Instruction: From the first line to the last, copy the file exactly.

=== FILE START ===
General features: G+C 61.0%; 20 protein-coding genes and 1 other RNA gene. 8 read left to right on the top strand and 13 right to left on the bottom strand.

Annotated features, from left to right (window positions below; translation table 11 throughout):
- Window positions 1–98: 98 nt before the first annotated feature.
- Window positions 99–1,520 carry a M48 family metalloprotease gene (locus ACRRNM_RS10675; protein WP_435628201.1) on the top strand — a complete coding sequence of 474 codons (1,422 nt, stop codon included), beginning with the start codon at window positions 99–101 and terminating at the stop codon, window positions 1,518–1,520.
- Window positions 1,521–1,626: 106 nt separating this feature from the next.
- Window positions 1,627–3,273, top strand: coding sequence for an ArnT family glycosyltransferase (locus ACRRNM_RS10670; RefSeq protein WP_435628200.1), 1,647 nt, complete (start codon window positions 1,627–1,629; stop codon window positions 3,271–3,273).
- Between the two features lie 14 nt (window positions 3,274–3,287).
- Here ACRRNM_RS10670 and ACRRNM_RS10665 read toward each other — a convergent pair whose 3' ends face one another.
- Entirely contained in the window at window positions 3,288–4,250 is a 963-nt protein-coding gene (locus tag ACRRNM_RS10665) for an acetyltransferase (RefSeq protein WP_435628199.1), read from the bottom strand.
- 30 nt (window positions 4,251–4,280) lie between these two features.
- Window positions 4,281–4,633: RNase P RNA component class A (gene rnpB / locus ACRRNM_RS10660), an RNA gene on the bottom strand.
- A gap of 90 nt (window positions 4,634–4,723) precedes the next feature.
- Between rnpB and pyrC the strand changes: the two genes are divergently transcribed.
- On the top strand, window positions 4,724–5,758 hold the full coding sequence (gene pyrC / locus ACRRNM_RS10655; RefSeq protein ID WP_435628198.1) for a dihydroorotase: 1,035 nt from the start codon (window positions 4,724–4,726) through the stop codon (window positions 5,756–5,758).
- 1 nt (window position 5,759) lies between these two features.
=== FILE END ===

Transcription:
General features: G+C 61.0%; 20 protein-coding genes and 1 other RNA gene. 8 read left to right on the top strand and 13 right to left on the bottom strand.

Annotated features, from left to right (window positions below; translation table 11 throughout):
- Window positions 1–98: 98 nt before the first annotated feature.
- Window positions 99–1,520 carry a M48 family metalloprotease gene (locus ACRRNM_RS10675; protein WP_435628201.1) on the top strand — a complete coding sequence of 474 codons (1,422 nt, stop codon included), beginning with the start codon at window positions 99–101 and terminating at the stop codon, window positions 1,518–1,520.
- Window positions 1,521–1,626: 106 nt separating this feature from the next.
- Window positions 1,627–3,273, top strand: coding sequence for an ArnT family glycosyltransferase (locus ACRRNM_RS10670; RefSeq protein WP_435628200.1), 1,647 nt, complete (start codon window positions 1,627–1,629; stop codon window positions 3,271–3,273).
- Between the two features lie 14 nt (window positions 3,274–3,287).
- Here ACRRNM_RS10670 and ACRRNM_RS10665 read toward each other — a convergent pair whose 3' ends face one another.
- Entirely contained in the window at window positions 3,288–4,250 is a 963-nt protein-coding gene (locus tag ACRRNM_RS10665) for an acetyltransferase (RefSeq protein WP_435628199.1), read from the bottom strand.
- 30 nt (window positions 4,251–4,280) lie between these two features.
- Window positions 4,281–4,633: RNase P RNA component class A (gene rnpB / locus ACRRNM_RS10660), an RNA gene on the bottom strand.
- A gap of 90 nt (window positions 4,634–4,723) precedes the next feature.
- Between rnpB and pyrC the strand changes: the two genes are divergently transcribed.
- On the top strand, window positions 4,724–5,758 hold the full coding sequence (gene pyrC / locus ACRRNM_RS10655; RefSeq protein ID WP_435628198.1) for a dihydroorotase: 1,035 nt from the start codon (window positions 4,724–4,726) through the stop codon (window positions 5,756–5,758).
- 1 nt (window position 5,759) lies between these two features.